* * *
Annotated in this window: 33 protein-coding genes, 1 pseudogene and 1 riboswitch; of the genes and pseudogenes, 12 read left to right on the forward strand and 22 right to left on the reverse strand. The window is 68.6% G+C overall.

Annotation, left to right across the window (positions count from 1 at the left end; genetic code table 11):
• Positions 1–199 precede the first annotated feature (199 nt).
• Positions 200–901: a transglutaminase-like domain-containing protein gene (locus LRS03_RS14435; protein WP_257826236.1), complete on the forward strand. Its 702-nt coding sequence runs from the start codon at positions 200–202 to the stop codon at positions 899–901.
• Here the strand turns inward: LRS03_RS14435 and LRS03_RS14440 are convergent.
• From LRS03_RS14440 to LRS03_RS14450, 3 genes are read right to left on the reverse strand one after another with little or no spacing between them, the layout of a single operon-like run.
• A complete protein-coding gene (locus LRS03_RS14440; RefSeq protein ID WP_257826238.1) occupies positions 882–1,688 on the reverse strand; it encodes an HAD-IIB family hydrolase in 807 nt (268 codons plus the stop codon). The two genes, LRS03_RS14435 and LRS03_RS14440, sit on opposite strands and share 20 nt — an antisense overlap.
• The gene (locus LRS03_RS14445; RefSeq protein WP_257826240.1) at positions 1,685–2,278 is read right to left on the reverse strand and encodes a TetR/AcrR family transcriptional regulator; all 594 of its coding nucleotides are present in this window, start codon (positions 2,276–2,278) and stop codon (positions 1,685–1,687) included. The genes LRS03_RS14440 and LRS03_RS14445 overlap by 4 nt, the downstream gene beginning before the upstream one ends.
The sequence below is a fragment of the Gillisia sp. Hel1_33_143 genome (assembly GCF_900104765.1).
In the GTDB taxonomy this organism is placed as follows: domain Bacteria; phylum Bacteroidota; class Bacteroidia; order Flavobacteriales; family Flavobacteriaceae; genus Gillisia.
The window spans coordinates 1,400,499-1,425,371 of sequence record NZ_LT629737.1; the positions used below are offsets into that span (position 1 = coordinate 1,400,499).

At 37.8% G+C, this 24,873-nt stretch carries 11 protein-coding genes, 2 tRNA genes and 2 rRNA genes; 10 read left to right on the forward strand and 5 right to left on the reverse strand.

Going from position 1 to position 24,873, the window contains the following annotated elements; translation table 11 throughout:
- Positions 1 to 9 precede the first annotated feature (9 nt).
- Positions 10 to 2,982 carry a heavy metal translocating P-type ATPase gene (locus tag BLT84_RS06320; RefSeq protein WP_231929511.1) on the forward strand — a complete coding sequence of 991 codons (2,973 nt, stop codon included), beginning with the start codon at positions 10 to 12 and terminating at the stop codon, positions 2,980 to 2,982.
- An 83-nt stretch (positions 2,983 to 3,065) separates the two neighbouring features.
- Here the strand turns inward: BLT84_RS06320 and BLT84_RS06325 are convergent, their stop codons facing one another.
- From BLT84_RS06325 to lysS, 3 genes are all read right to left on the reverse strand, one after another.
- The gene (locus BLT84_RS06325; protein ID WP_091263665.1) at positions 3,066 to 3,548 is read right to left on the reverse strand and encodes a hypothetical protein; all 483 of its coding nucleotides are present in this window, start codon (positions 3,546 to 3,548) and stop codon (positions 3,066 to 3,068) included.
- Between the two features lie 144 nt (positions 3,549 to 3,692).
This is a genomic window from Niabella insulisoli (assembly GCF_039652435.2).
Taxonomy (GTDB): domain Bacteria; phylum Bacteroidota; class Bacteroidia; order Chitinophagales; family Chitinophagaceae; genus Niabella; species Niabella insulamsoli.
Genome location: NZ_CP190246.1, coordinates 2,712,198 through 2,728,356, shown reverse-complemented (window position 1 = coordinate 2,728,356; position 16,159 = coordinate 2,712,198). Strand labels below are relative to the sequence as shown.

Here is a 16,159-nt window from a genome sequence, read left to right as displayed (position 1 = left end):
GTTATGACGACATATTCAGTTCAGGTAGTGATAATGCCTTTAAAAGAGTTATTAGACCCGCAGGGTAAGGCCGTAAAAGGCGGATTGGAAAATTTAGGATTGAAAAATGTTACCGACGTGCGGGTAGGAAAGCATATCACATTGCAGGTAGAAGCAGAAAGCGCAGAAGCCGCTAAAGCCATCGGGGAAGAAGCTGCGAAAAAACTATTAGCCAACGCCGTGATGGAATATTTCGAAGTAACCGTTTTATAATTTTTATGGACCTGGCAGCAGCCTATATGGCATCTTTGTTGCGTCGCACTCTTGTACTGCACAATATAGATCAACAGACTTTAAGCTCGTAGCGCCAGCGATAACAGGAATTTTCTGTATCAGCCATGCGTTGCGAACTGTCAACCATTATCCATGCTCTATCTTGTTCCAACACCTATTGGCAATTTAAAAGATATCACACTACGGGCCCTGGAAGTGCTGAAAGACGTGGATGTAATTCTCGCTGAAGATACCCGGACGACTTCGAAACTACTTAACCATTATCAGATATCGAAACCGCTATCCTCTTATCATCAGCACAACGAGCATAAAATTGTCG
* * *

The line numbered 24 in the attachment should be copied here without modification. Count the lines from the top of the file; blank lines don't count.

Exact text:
Here is a 16,159-nt window from a genome sequence, read left to right as displayed (position 1 = left end):